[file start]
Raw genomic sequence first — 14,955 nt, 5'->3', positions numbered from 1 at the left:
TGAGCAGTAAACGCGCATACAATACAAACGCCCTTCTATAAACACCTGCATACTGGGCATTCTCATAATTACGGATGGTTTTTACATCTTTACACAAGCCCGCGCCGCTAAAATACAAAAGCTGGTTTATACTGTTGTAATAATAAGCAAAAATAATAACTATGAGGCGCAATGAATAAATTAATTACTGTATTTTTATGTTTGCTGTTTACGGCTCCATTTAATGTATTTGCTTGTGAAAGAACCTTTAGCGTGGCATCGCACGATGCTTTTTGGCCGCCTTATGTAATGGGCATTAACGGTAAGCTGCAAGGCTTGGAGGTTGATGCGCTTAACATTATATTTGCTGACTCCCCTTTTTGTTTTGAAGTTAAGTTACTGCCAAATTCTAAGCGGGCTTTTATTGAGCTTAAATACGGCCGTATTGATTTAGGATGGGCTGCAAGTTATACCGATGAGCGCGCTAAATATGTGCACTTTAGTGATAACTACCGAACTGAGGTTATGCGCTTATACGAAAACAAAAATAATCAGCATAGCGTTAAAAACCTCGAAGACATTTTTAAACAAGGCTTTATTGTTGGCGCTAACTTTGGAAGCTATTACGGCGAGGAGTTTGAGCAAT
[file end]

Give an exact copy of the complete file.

Raw genomic sequence first — 14,955 nt, 5'->3', positions numbered from 1 at the left:
TGAGCAGTAAACGCGCATACAATACAAACGCCCTTCTATAAACACCTGCATACTGGGCATTCTCATAATTACGGATGGTTTTTACATCTTTACACAAGCCCGCGCCGCTAAAATACAAAAGCTGGTTTATACTGTTGTAATAATAAGCAAAAATAATAACTATGAGGCGCAATGAATAAATTAATTACTGTATTTTTATGTTTGCTGTTTACGGCTCCATTTAATGTATTTGCTTGTGAAAGAACCTTTAGCGTGGCATCGCACGATGCTTTTTGGCCGCCTTATGTAATGGGCATTAACGGTAAGCTGCAAGGCTTGGAGGTTGATGCGCTTAACATTATATTTGCTGACTCCCCTTTTTGTTTTGAAGTTAAGTTACTGCCAAATTCTAAGCGGGCTTTTATTGAGCTTAAATACGGCCGTATTGATTTAGGATGGGCTGCAAGTTATACCGATGAGCGCGCTAAATATGTGCACTTTAGTGATAACTACCGAACTGAGGTTATGCGCTTATACGAAAACAAAAATAATCAGCATAGCGTTAAAAACCTCGAAGACATTTTTAAACAAGGCTTTATTGTTGGCGCTAACTTTGGAAGCTATTACGGCGAGGAGTTTGAGCAAT